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The website, deepgreenpermaculture.com, defines "permaculture" as a garden philosophy that "emulates systems that exist in Nature.... and to create food production systems which integrate harmoniously with the natural environment."It is a philosophy which embraces organic gardening techniques, biodynamic gardening, no-till agriculture, composting and other sustainable gardening practices,including efficient building design, water harvesting, waste-water treatment and recycling. Because there is no "prescribed" list of vegetables you should grow in a permaculture situation, you are limited only by those forces of nature that the rest of the gardeners in your area are limited by.These include availability of water in summer, close attention to the days to maturity required of a specific variety (Klamath Falls has a modestly shorter growing season than its neighbors in Rogue Valley and the Umpqua drainage), frost sensitivity (winter temps in Klamath can reach as low as 0 or -5 , depending on the altitude), and soil fertility. You should plan to practice careful rotation of crop families to avoid buildup of certain disease and pest problems.
Think edible landscaping as well as perennial vegetables. Fruit trees and berry bushes provide not only food, but shade, wind breaks,boundary fences. Many other vegetables such as chard, kale, eggplant, and herbs are beautiful and useful additions to a flower garden. Perennial vegetables include sorrel, chicory, asparagus, horseradish,rhubarb. Almost all varieties of standard vegetable crops can be grown, with the possible exception of long-days-to-maturity melons, okra, artichoke, and heirloom tomatoes. Planting in "guilds" of plants that are similar in root structure, amount of ground space, and water use can be helpful. The classic corn, squash and beans is one such "guild". Also useful is to zone the placement of your vegetables in groups that require similar watering-- those varieties which tolerate drought should be close together and high water users clustered together.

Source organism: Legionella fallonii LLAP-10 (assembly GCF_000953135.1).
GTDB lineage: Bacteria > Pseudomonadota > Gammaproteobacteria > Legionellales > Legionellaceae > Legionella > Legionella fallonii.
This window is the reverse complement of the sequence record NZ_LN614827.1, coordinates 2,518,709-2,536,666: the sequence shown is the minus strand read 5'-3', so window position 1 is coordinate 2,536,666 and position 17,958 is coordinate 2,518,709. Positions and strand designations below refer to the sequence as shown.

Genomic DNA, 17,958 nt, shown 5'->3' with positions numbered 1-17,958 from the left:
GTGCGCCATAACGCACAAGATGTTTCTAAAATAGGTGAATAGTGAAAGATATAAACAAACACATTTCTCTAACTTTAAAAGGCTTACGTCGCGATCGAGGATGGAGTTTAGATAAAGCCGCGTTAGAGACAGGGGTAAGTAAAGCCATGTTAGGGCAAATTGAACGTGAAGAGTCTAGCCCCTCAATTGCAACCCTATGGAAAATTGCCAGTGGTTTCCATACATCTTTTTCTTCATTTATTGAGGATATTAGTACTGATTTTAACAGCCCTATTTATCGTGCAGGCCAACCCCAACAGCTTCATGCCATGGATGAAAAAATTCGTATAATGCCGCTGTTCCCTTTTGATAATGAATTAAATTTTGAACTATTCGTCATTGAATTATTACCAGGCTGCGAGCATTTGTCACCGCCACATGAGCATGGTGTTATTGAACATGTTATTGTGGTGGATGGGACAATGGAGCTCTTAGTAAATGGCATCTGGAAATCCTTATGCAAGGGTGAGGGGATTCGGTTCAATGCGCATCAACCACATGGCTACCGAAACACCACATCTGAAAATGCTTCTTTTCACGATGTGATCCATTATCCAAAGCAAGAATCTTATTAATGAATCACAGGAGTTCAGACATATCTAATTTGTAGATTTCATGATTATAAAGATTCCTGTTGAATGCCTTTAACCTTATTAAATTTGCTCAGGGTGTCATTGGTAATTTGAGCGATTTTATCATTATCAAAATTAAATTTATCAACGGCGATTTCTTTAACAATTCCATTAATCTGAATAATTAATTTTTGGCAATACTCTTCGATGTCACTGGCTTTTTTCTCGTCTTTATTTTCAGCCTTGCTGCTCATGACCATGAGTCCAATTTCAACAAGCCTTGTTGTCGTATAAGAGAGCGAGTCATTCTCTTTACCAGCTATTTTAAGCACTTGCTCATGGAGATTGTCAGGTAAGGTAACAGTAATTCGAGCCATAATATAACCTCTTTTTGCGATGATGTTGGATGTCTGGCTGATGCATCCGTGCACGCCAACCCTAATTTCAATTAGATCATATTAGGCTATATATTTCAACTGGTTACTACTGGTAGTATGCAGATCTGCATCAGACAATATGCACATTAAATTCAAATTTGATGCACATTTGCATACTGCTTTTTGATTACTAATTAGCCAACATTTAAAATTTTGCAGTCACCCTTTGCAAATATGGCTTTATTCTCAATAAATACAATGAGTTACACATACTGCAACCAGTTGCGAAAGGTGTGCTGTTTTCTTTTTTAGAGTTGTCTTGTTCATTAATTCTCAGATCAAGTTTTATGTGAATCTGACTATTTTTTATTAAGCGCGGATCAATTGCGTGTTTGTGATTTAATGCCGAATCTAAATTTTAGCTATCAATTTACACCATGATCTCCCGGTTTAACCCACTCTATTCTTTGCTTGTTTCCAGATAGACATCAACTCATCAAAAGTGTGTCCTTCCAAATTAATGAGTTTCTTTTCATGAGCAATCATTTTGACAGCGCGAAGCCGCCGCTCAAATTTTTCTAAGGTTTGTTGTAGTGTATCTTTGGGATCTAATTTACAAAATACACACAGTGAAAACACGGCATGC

We hope this information is useful to you. For further information on gardening in Klamath Basin, you can scan extension.oregonstate.edu/groups/kbrec. Some years ago, the Klamath Master Gardeners published Information on gardening titled something like High and Dry, Gardening in the Klamath Basin. You may be able to access this publication in the local library or at the Extension Office. Information on permaculture is also available on rodalesorganiclife, com; and permaculturenews, org. Thank you for using Ask an Expert.